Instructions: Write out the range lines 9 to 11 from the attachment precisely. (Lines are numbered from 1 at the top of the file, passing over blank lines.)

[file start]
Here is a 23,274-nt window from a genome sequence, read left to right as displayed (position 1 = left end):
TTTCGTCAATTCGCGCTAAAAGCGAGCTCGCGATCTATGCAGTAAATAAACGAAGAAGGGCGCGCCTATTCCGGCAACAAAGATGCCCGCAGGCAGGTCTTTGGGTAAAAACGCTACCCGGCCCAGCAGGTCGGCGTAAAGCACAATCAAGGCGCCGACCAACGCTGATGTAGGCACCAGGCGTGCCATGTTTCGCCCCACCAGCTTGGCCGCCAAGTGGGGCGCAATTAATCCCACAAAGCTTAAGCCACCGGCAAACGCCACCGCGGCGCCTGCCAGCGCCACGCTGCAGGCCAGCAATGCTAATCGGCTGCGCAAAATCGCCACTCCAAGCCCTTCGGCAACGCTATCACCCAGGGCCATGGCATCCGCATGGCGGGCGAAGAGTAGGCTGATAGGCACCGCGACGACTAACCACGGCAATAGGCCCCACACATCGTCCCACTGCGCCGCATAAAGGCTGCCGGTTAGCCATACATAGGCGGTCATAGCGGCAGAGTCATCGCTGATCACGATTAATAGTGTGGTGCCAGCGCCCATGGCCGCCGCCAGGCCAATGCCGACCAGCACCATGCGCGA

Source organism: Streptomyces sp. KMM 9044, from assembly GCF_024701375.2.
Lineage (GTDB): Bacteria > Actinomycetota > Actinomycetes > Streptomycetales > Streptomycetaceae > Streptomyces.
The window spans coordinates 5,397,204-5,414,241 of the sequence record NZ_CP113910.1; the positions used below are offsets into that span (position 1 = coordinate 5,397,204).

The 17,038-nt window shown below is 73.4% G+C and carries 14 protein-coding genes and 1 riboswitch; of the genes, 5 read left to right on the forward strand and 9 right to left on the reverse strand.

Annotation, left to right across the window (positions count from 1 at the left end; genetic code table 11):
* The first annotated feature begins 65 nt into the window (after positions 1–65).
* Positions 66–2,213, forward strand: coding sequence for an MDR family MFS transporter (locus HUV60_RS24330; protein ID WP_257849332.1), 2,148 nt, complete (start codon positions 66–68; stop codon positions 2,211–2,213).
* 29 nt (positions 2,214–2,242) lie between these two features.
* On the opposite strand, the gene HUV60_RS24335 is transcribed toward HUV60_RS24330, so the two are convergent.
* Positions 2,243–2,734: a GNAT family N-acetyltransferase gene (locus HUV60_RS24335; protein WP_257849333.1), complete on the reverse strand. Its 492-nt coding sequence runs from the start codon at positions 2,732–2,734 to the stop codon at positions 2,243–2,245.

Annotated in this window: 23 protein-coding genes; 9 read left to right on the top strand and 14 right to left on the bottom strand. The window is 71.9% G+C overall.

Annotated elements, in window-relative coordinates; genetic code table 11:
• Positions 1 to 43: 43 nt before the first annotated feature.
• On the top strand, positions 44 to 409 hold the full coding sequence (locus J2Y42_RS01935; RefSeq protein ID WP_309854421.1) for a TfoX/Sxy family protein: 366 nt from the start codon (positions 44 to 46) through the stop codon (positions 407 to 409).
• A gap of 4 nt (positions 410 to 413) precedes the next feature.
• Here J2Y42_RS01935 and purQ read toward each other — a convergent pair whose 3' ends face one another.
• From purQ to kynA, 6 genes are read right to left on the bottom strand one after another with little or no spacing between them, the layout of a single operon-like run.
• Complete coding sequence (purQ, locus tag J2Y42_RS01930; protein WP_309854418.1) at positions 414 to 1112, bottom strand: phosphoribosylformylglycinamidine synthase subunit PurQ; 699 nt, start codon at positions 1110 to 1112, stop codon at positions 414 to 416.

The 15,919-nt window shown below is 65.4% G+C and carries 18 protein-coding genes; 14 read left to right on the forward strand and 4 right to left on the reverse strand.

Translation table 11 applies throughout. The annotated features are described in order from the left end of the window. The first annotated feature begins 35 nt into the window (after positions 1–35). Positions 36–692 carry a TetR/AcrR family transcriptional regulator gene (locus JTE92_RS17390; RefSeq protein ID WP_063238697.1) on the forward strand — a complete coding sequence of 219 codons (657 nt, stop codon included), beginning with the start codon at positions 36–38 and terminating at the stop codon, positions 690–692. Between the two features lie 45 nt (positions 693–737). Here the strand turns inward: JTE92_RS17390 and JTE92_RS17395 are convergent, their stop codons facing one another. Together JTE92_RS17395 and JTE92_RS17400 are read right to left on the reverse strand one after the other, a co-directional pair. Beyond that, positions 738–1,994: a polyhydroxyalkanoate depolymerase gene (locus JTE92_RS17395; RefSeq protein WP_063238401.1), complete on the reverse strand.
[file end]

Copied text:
* Positions 66–2,213, forward strand: coding sequence for an MDR family MFS transporter (locus HUV60_RS24330; protein ID WP_257849332.1), 2,148 nt, complete (start codon positions 66–68; stop codon positions 2,211–2,213).
* 29 nt (positions 2,214–2,242) lie between these two features.
* On the opposite strand, the gene HUV60_RS24335 is transcribed toward HUV60_RS24330, so the two are convergent.